Here at Enough, we often swap emails with interesting articles and feature stories that we come across in our favorite publications and on our favorite websites. We wanted to share some of these stories with you as part of our effort to keep you up to date on what you need to know in the world of anti-genocide and crimes against humanity work.
We’ve highlighted the Sudan Radio Project at Swarthmore College a few times, including through guest posts by some of the producers. Their final podcast of the school year was recently released, focused on the theme “Channels of Peace.” The episode includes four stories: a profile of My Sister’s Keeper, an organization that works to amplify women’s voices in peace processes in Sudan, most recently in the Darfur peace talks in Doha; a story about the challenge of clearing landmines; one about political representation of Sudan’s large internally displaced population; and finally, a story about the impact of Catholic radio stations.
The NYTimes’ Nick Kristof confronts head-on the controversial topic of missionaries in the developing world, drawing specifically from his recent interactions with Catholic missionaries in southern Sudan. “[T]here seem to be two Catholic Churches, the old boys’ club of the Vatican and the grass-roots network of humble priests, nuns and laity in places like Sudan,” he wrote. He goes on to describe some of these individuals who “would make a great pope.” Some people will still wholeheartedly disagree with Kristof’s praise for the church’s grassroots network, but his column does draw attention to the reality that many of those serving the world’s most vulnerable people are of the church.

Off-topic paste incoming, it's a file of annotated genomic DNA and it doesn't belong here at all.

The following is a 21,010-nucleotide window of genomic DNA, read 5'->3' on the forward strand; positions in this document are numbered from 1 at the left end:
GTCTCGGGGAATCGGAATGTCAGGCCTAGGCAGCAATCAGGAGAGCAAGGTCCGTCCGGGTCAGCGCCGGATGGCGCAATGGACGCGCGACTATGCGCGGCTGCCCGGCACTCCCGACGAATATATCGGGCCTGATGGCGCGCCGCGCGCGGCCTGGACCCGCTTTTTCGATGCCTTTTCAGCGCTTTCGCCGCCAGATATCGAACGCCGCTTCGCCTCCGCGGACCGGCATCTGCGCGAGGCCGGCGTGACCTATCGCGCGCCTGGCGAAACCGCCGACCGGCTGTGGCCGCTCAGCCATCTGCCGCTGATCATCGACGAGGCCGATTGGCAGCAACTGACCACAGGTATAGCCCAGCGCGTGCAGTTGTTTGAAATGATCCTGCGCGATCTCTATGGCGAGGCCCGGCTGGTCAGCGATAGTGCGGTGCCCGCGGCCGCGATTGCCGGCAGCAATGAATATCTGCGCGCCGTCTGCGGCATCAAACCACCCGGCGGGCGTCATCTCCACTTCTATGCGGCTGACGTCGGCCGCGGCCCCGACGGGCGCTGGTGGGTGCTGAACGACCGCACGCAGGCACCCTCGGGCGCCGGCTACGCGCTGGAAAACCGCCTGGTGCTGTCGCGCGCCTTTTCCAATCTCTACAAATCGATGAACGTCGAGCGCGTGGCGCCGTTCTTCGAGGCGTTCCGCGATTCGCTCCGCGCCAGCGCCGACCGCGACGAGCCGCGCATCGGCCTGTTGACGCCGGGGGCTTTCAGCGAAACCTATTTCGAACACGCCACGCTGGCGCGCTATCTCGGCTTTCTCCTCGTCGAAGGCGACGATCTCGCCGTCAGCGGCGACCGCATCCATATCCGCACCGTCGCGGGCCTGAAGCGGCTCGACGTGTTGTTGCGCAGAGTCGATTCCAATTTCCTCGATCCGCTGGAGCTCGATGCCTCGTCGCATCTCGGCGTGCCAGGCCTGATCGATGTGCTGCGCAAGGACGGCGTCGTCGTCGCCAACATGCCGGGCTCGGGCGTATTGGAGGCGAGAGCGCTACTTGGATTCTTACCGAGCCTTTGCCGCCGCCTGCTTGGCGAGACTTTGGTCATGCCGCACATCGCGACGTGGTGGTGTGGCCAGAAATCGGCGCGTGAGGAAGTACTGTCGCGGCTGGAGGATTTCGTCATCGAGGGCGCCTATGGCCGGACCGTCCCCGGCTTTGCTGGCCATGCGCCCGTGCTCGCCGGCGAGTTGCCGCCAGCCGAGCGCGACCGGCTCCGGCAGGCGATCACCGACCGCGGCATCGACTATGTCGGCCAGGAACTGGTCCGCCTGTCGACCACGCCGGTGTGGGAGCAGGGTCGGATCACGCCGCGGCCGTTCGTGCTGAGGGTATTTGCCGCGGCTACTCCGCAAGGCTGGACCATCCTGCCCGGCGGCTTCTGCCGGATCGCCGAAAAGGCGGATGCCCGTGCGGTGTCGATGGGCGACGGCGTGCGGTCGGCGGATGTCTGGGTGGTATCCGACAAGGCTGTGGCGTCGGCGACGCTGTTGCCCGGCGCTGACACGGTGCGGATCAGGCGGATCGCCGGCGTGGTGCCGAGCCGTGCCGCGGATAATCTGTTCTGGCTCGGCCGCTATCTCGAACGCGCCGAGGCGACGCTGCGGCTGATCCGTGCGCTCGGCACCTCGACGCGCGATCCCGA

This BBC report from Madhol in southern Sudan describes the experiences of a family of former slaves who are trying to rebuild a life from nothing. Arek Anyiel Deng is a single mother of five who was abducted and forced into slavery when she was just 10 years old. The story focuses on one of Anyiel’s middle children, a boy named Khalid, who dropped out of school and found a job because he found he was too hungry to study.
Reporting for the Atlantic, Howard French traveled by train from Tanzania to Zambia via the Tazara railway, which at the time it was built by the Chinese in the 1970s was the third largest infrastructure project ever undertaken in Africa. On a quest to witness and assess China’s current role as Africa’s key benefactor, French found that China’s condition-less stance on aid distribution reinforces some of the ills of an earlier colonial era, prompting people to begin to question how much better off they’ll truly be once China has come and gone.
Writing about tribal tension is certainly tricky business because of the tendency in much of the world to reduce, and dismiss, conflicts in Africa to ancient tribal rivalries. And while it’s important to not reinforce stereotypes, those of us who write about conflict must find ways to fully address the various dynamics driving hostilities. With that in mind, read this piece in the Economist on the relevant topic of the dominant Dinka culture in southern Sudan. It raises some valuable points (and you can consider the few uncomfortable moments – like the quote from “a seasoned observer in Juba” – as… thought-provoking?)